Nearly everyone you meet has either taken a rideshare vehicle somewhere, knows someone who has taken a ride, or has at least heard of rideshare companies. Companies like Uber are capitalizing on the convenience people experience summoning a vehicle to their location and taking the ride where they need to go at a moments notice. Uber is still a relatively new concept which leads to questions and issues that have not been addressed before. Just because you are a passenger in an Uber does not decrease your chance of being involved in a car accident.
How Does Insurance Work in a Greenville, SC Rideshare Accident?
South Carolina is an “at fault” state for insurance. This means that a driver who is negligent in their actions, causing an injury to another party is responsible for damages to the injured party. An injured person is able to file a personal injury suit to seek compensation for their injuries.
In any car accident, it must be determined who was at fault. In a typical collision, drivers for Uber are considered independent contractors. This means that they are not employees of Uber. This seemingly minor distinction can make all the difference in determining liability for injuries and damages caused by an accident. The biggest issue in wrecks involving Uber drivers is what insurance is applicable to the situation. Uber carries $1 million in liability insurance. However, that liability insurance is not always applicable. There are four common situations in which an accident might occur. This four situation all have different rules regarding insurance liability.
- Offline Driver: Since an Uber driver operates out of their own vehicle, determining when they are working or not working is key to determining Uber’s liability. If a driver is “offline” this means that they are not accepting any ride request; they are not working. Therefore, Uber’s liability insurance is not applicable to the accident. Only the driver’s personal liability insurance that they carry would be used to cover any damages.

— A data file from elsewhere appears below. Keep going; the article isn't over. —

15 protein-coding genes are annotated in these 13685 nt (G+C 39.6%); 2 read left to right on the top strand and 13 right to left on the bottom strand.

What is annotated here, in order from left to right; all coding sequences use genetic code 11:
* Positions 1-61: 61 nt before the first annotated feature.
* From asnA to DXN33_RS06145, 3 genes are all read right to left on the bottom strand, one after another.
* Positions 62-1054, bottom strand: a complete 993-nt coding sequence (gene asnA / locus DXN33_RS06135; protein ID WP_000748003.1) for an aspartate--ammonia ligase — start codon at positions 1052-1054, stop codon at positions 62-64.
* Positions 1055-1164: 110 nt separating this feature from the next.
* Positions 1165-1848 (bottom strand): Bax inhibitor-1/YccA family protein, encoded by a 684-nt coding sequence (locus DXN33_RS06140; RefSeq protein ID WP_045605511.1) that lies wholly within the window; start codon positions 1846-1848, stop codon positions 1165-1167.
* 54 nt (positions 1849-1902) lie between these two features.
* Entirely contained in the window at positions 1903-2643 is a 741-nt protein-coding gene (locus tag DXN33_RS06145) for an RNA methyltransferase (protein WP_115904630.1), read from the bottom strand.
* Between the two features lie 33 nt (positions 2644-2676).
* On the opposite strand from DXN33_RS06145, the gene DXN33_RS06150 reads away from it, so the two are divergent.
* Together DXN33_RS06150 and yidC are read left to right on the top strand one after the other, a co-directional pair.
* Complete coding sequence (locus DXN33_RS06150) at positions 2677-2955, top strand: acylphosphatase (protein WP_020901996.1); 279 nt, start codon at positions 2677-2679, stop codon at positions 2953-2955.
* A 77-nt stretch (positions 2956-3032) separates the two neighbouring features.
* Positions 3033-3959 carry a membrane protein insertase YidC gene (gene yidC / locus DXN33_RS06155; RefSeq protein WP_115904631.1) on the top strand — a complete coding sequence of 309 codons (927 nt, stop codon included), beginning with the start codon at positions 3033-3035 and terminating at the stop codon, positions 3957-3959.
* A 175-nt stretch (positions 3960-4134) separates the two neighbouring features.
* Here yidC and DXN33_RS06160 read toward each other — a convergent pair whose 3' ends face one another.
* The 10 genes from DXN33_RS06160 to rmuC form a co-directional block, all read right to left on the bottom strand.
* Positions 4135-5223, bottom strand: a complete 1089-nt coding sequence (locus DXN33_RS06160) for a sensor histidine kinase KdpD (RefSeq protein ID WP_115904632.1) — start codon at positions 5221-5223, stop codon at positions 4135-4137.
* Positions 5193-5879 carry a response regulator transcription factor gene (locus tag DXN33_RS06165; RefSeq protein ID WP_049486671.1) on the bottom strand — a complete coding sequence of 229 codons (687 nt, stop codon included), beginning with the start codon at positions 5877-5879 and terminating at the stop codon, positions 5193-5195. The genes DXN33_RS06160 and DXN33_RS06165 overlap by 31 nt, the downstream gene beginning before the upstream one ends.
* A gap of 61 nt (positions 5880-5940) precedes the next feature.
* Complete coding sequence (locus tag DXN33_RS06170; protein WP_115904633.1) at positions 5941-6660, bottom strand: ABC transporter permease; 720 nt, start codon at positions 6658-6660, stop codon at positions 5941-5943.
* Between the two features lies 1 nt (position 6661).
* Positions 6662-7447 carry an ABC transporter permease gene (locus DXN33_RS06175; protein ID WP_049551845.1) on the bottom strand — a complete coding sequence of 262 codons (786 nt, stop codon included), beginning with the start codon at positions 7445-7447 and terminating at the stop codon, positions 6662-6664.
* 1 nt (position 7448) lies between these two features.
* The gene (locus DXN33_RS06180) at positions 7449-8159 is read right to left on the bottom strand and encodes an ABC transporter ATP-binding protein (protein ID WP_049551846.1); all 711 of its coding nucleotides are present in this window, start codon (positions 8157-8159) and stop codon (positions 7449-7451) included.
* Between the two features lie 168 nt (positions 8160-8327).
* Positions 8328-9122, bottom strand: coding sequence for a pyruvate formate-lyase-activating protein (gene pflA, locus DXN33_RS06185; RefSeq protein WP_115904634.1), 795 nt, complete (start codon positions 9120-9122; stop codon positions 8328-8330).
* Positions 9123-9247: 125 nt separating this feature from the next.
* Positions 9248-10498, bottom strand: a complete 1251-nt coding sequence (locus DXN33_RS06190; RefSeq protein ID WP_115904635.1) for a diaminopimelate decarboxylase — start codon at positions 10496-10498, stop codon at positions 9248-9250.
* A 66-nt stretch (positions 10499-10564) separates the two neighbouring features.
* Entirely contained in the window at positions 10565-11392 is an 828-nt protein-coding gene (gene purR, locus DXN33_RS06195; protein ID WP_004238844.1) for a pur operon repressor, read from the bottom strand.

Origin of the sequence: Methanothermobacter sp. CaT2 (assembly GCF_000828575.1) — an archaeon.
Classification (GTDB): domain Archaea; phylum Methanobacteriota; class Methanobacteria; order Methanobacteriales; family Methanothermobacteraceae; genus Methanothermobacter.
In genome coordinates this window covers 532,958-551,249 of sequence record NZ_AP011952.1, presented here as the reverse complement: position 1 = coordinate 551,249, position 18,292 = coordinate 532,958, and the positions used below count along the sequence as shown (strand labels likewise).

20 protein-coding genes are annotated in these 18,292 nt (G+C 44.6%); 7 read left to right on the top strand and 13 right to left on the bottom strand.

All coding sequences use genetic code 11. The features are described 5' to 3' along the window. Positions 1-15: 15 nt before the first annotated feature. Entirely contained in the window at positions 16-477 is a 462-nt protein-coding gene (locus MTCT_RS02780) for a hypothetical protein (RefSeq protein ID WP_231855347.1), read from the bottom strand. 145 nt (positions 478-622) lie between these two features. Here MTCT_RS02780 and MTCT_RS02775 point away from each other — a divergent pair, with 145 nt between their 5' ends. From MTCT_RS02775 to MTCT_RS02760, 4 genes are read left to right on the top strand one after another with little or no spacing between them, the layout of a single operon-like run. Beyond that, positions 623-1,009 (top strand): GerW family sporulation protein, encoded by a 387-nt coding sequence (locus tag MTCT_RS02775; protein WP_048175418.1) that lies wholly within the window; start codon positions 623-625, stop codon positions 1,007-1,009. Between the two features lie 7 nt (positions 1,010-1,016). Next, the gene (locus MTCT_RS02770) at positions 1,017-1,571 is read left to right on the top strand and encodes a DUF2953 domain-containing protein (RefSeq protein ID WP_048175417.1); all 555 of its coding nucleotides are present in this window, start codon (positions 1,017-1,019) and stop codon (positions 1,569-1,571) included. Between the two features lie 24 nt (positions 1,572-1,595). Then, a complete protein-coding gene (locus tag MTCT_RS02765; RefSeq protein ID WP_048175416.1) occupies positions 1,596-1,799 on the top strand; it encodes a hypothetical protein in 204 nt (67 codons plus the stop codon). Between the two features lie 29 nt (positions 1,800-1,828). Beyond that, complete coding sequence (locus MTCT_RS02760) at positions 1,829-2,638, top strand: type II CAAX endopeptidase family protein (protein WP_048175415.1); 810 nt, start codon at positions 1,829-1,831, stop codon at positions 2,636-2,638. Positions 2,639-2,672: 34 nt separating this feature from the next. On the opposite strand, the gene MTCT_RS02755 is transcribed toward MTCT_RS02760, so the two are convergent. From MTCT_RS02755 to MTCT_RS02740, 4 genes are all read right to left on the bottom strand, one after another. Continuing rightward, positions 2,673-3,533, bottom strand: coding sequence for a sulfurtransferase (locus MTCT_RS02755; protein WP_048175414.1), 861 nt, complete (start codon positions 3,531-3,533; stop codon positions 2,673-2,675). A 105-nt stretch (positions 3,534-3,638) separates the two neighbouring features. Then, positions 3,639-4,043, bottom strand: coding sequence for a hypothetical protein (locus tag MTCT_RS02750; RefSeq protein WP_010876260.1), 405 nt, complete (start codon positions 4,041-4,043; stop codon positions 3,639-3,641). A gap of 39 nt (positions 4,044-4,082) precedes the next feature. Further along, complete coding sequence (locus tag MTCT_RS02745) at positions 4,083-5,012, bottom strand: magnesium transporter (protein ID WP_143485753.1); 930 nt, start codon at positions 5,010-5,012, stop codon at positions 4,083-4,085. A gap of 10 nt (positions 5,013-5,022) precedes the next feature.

- Online Driver: The alternative to a driver being offline, is a driver being “online” and accepting ride requests. Without a passenger in the vehicle, however, Uber will only cover $50,000 for injuries and $25,000 in property damage. While insurance from Uber is an option, a driver’s personal insurance will be used as the primary insurance.
- Accepted Ride Request: After a driver has accepted a ride request and is on the way to pick a passenger up, is when Uber’s $1 million liability insurance police will be applicable.
- A passenger in Vehicle: Much like a driver accepts a ride request, a driver with a passenger in their vehicle will also trigger Uber’s $1 million liability insurance.
If you have been involved in an accident during an Uber ride – whether as a passenger of that vehicle or an independent driver on the road, you may need help filing your claim. Bryan Ramey, P.A. can help you. Attorney Ramey is an experienced car accident attorney who stays up to date on current laws, like any updates to Uber liabilities. Contact us today for a FREE case review to get the help you deserve.